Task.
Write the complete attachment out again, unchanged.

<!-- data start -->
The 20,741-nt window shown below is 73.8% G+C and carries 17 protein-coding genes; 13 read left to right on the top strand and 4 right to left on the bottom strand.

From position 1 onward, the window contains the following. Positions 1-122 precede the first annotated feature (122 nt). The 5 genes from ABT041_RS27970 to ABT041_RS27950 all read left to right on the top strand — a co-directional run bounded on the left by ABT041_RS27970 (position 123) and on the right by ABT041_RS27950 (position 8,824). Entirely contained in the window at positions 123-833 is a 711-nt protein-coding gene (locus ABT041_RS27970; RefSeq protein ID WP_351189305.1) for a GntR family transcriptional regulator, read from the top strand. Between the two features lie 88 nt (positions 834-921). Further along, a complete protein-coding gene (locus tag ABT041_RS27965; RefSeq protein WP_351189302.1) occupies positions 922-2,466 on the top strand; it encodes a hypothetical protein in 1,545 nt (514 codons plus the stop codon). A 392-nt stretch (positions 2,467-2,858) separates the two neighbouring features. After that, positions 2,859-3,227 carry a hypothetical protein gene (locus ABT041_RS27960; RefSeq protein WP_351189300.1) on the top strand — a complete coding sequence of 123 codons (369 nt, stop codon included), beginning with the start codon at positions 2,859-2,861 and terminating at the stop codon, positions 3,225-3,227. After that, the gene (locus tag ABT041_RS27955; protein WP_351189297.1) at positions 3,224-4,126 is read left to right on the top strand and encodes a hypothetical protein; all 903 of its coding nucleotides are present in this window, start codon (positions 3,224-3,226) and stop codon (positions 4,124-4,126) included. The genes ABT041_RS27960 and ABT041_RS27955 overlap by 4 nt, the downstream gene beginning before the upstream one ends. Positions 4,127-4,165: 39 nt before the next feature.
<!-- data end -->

The 20,741-nt window shown below is 73.8% G+C and carries 17 protein-coding genes; 13 read left to right on the top strand and 4 right to left on the bottom strand.

From position 1 onward, the window contains the following. Positions 1-122 precede the first annotated feature (122 nt). The 5 genes from ABT041_RS27970 to ABT041_RS27950 all read left to right on the top strand — a co-directional run bounded on the left by ABT041_RS27970 (position 123) and on the right by ABT041_RS27950 (position 8,824). Entirely contained in the window at positions 123-833 is a 711-nt protein-coding gene (locus ABT041_RS27970; RefSeq protein ID WP_351189305.1) for a GntR family transcriptional regulator, read from the top strand. Between the two features lie 88 nt (positions 834-921). Further along, a complete protein-coding gene (locus tag ABT041_RS27965; RefSeq protein WP_351189302.1) occupies positions 922-2,466 on the top strand; it encodes a hypothetical protein in 1,545 nt (514 codons plus the stop codon). A 392-nt stretch (positions 2,467-2,858) separates the two neighbouring features. After that, positions 2,859-3,227 carry a hypothetical protein gene (locus ABT041_RS27960; RefSeq protein WP_351189300.1) on the top strand — a complete coding sequence of 123 codons (369 nt, stop codon included), beginning with the start codon at positions 2,859-2,861 and terminating at the stop codon, positions 3,225-3,227. After that, the gene (locus tag ABT041_RS27955; protein WP_351189297.1) at positions 3,224-4,126 is read left to right on the top strand and encodes a hypothetical protein; all 903 of its coding nucleotides are present in this window, start codon (positions 3,224-3,226) and stop codon (positions 4,124-4,126) included. The genes ABT041_RS27960 and ABT041_RS27955 overlap by 4 nt, the downstream gene beginning before the upstream one ends. Positions 4,127-4,165: 39 nt before the next feature.